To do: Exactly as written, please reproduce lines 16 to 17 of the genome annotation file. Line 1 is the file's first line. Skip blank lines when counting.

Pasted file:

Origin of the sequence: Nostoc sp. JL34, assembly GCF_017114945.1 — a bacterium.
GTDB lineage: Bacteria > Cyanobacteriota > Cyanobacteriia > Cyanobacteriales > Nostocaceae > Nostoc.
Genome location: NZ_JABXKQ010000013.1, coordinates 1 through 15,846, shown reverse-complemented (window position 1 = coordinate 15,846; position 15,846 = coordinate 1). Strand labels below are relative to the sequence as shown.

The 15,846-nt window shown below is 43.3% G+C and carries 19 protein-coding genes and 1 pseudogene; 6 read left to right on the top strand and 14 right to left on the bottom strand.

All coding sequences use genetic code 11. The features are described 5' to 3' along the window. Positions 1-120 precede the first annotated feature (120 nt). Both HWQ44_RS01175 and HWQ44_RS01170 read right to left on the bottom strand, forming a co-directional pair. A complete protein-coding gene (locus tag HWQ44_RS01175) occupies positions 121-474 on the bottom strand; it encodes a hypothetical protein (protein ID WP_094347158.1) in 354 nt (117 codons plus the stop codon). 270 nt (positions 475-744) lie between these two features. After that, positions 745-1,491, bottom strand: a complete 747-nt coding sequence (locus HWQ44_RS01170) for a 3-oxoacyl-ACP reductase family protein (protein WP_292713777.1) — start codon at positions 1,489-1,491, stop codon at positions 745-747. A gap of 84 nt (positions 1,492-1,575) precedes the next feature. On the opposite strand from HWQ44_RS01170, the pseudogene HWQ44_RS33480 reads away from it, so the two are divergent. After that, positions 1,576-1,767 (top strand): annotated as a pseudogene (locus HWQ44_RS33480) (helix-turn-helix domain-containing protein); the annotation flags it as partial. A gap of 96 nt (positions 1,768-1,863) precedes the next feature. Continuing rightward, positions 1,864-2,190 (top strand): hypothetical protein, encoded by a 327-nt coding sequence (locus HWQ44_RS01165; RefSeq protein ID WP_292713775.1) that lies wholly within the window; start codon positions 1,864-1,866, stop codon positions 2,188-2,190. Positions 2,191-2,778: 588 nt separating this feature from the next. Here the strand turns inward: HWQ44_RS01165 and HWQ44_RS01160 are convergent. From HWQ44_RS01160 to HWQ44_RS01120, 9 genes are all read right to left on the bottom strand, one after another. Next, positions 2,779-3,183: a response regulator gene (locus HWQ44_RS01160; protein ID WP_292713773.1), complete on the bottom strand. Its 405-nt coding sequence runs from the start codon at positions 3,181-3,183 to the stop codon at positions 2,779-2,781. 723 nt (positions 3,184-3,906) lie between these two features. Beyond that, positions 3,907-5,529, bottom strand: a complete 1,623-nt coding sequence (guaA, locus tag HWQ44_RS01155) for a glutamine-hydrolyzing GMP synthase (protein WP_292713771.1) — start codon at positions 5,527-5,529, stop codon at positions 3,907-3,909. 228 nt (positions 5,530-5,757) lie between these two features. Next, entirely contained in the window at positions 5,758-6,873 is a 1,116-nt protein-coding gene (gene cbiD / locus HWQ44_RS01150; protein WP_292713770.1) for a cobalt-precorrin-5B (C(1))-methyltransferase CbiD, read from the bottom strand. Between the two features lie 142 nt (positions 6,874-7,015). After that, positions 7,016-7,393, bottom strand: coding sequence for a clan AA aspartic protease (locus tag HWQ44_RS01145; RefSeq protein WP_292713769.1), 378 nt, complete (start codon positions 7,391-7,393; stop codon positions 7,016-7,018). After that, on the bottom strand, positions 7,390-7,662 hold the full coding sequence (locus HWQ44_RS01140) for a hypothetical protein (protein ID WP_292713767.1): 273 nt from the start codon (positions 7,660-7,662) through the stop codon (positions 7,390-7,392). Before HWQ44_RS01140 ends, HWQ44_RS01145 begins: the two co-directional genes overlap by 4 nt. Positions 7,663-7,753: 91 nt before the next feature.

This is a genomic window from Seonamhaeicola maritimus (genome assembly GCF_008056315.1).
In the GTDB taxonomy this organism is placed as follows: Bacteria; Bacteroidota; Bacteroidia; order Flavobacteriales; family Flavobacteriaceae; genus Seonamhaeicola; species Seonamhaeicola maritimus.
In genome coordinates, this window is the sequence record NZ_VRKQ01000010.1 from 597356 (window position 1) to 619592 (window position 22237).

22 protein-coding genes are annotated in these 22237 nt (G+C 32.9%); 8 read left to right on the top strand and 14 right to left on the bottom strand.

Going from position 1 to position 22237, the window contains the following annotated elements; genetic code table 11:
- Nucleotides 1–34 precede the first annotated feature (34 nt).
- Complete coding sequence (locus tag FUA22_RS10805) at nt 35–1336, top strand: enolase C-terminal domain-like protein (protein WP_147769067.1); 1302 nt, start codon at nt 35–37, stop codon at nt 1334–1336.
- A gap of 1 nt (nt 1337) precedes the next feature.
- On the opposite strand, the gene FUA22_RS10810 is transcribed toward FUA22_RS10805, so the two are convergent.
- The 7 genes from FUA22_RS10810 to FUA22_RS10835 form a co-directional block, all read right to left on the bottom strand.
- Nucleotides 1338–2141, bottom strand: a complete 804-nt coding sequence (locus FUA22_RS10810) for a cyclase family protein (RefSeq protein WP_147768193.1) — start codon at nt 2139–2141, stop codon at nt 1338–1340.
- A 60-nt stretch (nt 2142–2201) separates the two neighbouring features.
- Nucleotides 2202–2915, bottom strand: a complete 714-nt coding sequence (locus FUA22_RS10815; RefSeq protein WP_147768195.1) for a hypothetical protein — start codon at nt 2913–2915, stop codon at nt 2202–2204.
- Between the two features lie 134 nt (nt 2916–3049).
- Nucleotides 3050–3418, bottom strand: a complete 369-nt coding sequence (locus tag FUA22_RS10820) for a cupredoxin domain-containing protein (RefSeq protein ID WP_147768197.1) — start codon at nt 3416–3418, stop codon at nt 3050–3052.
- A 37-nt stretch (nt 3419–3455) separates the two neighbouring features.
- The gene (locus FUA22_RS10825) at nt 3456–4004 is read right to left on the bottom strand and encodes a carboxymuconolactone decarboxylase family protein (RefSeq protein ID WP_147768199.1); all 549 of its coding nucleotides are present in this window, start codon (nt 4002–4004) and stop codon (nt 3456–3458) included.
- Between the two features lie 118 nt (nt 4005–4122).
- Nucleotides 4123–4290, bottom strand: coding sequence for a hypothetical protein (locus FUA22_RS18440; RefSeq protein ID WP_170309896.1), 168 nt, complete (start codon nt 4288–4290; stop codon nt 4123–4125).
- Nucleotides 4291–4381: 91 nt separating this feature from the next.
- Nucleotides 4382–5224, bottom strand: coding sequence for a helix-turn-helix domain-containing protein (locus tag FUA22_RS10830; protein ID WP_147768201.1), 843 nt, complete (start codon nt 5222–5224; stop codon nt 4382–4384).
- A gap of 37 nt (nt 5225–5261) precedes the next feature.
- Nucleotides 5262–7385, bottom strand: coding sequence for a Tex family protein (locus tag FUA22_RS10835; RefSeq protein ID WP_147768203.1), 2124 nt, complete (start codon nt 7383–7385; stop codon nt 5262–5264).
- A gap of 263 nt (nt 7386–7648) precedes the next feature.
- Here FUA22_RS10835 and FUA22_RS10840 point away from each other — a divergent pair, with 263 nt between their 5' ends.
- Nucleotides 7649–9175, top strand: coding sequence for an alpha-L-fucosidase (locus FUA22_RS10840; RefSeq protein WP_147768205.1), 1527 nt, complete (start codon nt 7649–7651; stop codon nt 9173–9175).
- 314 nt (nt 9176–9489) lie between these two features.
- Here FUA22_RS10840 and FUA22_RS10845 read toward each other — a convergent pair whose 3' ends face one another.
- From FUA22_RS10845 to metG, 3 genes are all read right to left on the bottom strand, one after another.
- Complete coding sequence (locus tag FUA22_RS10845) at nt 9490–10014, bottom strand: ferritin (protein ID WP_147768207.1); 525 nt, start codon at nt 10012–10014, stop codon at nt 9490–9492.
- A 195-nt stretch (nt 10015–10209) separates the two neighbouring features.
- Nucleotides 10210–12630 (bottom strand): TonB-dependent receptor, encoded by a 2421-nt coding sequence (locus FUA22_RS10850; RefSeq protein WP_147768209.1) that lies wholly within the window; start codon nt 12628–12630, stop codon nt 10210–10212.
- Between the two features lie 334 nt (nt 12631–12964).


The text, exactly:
- Nucleotides 1338–2141, bottom strand: a complete 804-nt coding sequence (locus FUA22_RS10810) for a cyclase family protein (RefSeq protein WP_147768193.1) — start codon at nt 2139–2141, stop codon at nt 1338–1340.
- A 60-nt stretch (nt 2142–2201) separates the two neighbouring features.